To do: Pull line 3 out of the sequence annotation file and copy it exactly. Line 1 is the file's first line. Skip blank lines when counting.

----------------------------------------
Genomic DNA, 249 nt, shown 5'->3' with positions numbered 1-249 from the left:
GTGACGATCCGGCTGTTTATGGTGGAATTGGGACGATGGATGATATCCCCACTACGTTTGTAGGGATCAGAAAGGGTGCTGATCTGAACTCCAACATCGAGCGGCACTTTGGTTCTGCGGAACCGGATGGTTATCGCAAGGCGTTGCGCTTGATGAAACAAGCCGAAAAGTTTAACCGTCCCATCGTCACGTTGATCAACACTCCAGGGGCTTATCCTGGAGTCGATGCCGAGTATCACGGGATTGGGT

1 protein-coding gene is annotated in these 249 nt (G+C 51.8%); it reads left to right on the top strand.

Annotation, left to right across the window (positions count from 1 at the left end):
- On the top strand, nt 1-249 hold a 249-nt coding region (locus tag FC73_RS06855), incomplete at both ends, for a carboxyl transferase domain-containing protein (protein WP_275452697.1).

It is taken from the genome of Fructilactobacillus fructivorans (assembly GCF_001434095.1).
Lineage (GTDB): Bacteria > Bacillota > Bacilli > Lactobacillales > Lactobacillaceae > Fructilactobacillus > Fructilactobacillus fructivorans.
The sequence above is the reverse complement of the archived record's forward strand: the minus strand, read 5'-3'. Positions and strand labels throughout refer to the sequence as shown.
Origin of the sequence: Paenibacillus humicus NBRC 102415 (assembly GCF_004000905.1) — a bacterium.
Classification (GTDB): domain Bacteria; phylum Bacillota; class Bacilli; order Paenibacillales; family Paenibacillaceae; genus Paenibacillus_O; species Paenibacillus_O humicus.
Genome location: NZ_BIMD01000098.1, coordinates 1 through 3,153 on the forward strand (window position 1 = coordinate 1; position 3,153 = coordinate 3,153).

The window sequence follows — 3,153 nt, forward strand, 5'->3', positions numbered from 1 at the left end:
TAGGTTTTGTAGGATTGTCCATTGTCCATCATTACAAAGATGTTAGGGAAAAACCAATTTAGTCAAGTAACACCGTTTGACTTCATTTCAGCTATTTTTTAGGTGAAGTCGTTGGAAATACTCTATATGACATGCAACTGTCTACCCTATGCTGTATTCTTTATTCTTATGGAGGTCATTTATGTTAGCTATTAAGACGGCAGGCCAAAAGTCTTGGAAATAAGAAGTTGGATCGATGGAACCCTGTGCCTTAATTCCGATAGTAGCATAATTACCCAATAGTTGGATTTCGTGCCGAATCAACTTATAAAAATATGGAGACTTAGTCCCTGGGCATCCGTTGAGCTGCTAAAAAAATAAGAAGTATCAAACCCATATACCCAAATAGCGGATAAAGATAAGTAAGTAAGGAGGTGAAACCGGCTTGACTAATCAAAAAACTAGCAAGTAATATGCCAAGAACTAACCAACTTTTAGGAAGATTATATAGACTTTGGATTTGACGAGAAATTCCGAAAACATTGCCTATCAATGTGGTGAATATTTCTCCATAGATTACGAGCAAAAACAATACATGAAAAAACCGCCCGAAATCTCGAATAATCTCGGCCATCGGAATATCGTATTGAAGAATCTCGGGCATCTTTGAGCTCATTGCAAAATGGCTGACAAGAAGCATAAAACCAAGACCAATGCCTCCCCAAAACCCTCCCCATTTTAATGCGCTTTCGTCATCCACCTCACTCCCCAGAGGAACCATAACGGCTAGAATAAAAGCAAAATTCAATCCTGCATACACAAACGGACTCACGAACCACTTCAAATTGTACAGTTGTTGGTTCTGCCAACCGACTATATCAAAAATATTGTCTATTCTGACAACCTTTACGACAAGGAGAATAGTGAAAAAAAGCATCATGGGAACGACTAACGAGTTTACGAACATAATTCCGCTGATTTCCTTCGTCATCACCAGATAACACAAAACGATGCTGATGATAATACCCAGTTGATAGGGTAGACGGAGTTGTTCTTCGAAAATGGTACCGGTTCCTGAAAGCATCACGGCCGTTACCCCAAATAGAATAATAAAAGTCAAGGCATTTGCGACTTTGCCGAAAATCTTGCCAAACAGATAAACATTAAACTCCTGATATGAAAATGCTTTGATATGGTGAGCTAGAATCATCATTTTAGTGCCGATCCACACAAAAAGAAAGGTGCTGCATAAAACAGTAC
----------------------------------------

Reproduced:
1 protein-coding gene is annotated in these 249 nt (G+C 51.8%); it reads left to right on the top strand.